Our most recent seminars have been recorded and are available for streaming or download. Older seminars are also listed, although audio is not available prior to November 2008. Upcoming seminars can be found on the Seminars page.

The Center on Education Policy, Equity and Governance (CEPEG) & Policy Analysis for California Education (PACE) invite you to a

The Invisible California is a new series from Pivot and PACE that highlights the educational needs of some of the most underserved parts of California.

Join us in LA and Sacramento as we discuss the results of our research study on the educational and community landscape of the Antelope Valley, an area of Northern Los Angeles County the size of Rhode Island. The paper focuses on the rapid growth and stunning demographic changes of the school districts and communities of the region.


Valerie Lundy-Wagner, Associate Research Director at Jobs for the Future
Barry Groves, Senior Director of Educational Services at Association for California School Administrators

In 2010 the California State University system enacted a policy known as Early Start, which requires incoming students who do not demonstrate readiness for college-level math and/or English to complete remediation during the summer before entering CSU. Motivated by statewide efforts to improve persistence and completion rates in college, the goal of Early Start is to better prepare students in math and English before their first semester at CSU.

The adoption of the Local Control Funding Formula (LCFF) in 2013 marked a radical change in direction in California’s public school finance and governance system, guided by the principles of subsidiarity, equity, and continuous improvement. The members of the LCFF Research Collaborative have been working to track and analyze implementation of the LCFF over time. In this seminar members of the Collaborative will present key findings from field research during the third year of LCFF implementation.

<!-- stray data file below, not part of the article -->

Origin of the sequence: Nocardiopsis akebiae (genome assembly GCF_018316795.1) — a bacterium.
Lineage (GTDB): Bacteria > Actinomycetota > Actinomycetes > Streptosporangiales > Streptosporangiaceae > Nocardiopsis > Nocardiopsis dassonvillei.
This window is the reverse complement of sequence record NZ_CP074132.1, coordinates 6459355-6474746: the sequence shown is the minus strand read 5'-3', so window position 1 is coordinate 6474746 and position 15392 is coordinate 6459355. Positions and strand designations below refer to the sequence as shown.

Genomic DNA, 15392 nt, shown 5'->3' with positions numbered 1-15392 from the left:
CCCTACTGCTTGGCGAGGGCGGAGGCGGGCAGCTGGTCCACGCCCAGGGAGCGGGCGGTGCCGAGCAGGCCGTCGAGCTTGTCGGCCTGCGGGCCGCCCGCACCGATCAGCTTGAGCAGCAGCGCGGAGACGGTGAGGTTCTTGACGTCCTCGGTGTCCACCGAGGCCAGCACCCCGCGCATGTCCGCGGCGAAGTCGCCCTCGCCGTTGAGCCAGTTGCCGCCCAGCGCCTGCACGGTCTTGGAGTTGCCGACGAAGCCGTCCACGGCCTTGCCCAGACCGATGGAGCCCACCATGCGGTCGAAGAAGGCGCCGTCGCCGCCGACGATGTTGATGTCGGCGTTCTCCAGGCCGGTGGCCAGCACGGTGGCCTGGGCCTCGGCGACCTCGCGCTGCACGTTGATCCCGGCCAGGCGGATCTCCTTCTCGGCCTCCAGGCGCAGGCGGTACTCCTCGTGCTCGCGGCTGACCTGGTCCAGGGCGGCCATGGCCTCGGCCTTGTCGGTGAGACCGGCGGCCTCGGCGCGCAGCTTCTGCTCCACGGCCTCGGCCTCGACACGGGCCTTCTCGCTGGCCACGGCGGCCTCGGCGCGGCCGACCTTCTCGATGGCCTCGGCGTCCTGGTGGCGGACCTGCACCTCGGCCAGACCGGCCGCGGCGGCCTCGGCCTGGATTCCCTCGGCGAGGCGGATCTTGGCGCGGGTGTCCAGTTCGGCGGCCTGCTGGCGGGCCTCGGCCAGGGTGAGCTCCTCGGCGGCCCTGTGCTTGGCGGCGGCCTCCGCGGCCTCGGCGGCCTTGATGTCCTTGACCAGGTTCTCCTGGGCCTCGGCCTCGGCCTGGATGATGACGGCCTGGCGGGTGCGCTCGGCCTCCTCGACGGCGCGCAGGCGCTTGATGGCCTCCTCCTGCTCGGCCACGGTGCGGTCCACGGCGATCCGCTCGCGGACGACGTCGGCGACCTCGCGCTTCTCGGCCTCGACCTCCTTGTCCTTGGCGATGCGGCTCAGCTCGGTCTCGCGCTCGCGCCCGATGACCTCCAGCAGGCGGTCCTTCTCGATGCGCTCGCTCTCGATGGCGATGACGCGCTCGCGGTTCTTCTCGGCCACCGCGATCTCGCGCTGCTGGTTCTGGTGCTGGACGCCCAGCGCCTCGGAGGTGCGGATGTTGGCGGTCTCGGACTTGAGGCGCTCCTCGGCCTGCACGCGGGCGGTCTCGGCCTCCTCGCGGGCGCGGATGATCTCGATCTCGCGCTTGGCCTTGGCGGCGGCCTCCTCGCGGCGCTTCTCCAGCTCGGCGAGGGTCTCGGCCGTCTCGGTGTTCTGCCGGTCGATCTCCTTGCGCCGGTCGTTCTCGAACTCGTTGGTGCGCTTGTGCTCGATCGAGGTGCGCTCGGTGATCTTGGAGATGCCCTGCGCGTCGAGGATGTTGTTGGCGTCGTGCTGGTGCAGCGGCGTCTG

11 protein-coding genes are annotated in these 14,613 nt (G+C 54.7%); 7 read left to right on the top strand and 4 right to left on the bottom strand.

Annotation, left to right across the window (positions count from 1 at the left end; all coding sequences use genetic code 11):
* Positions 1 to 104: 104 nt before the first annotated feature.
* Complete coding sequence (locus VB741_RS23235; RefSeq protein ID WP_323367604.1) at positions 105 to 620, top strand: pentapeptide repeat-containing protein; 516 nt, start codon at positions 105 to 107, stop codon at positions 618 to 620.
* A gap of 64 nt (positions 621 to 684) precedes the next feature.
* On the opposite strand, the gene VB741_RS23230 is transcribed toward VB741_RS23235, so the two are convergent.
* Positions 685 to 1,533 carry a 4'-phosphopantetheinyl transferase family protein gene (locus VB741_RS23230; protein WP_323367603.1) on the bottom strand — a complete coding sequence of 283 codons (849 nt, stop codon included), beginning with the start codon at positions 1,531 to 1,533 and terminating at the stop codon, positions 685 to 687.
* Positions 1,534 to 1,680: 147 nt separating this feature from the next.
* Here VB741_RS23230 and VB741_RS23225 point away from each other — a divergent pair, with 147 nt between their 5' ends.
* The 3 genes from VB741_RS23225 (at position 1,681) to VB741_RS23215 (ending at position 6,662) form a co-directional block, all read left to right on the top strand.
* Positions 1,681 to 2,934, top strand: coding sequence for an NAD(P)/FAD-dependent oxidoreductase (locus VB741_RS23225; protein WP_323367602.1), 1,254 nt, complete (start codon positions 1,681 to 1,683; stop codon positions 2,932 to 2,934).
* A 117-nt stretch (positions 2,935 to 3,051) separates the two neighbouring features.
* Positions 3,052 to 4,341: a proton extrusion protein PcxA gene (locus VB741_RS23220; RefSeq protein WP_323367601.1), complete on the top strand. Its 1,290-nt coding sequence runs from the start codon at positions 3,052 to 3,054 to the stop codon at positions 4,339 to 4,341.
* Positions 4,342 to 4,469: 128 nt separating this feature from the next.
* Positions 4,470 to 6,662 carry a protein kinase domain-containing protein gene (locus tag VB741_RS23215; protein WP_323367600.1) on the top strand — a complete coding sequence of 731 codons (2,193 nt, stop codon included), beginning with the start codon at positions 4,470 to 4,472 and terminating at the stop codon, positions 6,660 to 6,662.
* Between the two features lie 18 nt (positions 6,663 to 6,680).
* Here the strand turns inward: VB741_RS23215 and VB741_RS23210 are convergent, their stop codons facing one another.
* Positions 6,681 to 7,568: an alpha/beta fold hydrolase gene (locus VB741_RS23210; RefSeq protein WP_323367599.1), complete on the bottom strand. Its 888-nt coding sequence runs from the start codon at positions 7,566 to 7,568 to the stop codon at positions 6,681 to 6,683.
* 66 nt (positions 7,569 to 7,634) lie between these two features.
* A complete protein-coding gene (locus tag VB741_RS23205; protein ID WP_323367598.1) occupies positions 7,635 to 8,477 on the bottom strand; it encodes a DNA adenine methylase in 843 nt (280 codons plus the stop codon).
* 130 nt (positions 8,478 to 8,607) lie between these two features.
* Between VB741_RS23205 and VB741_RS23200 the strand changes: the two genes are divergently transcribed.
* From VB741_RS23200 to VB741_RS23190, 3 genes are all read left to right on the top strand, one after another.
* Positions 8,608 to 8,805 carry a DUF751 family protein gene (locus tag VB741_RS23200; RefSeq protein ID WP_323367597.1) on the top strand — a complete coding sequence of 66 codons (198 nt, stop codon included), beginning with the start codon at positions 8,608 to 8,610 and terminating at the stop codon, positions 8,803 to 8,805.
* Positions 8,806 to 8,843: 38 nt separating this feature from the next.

Gov. Brown’s landmark finance reform – the Local Control Funding Formula (LCFF) –has shifted large quantities of new revenue to school districts that serve large concentrations of poor children, but less is known about how districts are distributing resources to local schools. Are the schools that educate large numbers of poor children receiving additional resources in proportion to the share of kids who generate the new revenues? Can we detect organizational improvements in these schools?

Since the settlement of the Williams v. California case California schools have been required to provide annual reports on the adequacy of their instructional materials in their School Accountability Report Cards (SARCs), in order to ensure that all students have a minimum level of access. A decade later, what do we know about the curriculum materials used in California’s schools as the state transitions to Common Core and Next Generation Science Standards?

Nearly every county and legislative district in California has a rural and/or small school district. All school districts face challenges in their efforts to implement the Common Core State Standards (CCSS), but these issues may be exacerbated among school districts located in under-resourced, isolated regions of the state. Do rural and/or small districts in California face unique challenges to CCSS implementation due to their size and location?

The Every Student Succeeds Act (ESSA) makes sweeping changes to the way school performance is measured, and shifts decisions about how to define school quality and how to support struggling schools back to states and districts. The CORE Districts’ innovative accountability system is aligned with both LCFF and ESSA requirements, and already includes many measures that the State Board of Education is considering for inclusion in California’s emerging accountability system.

During the Great Recession California school districts laid off unprecedented numbers of teachers. In this seminar, Katharine Strunk will present findings that assess the effects of receiving a layoff notice on teacher mobility and teacher effectiveness. Her analyses are based on six years of detailed panel data, including four years of teacher layoffs, from the Los Angeles Unified School District. She finds strong evidence that the receipt of a Reduction in Force (RIF) notice increases the likelihood that teachers will leave their schools, even if the teacher is not ultimately laid off.


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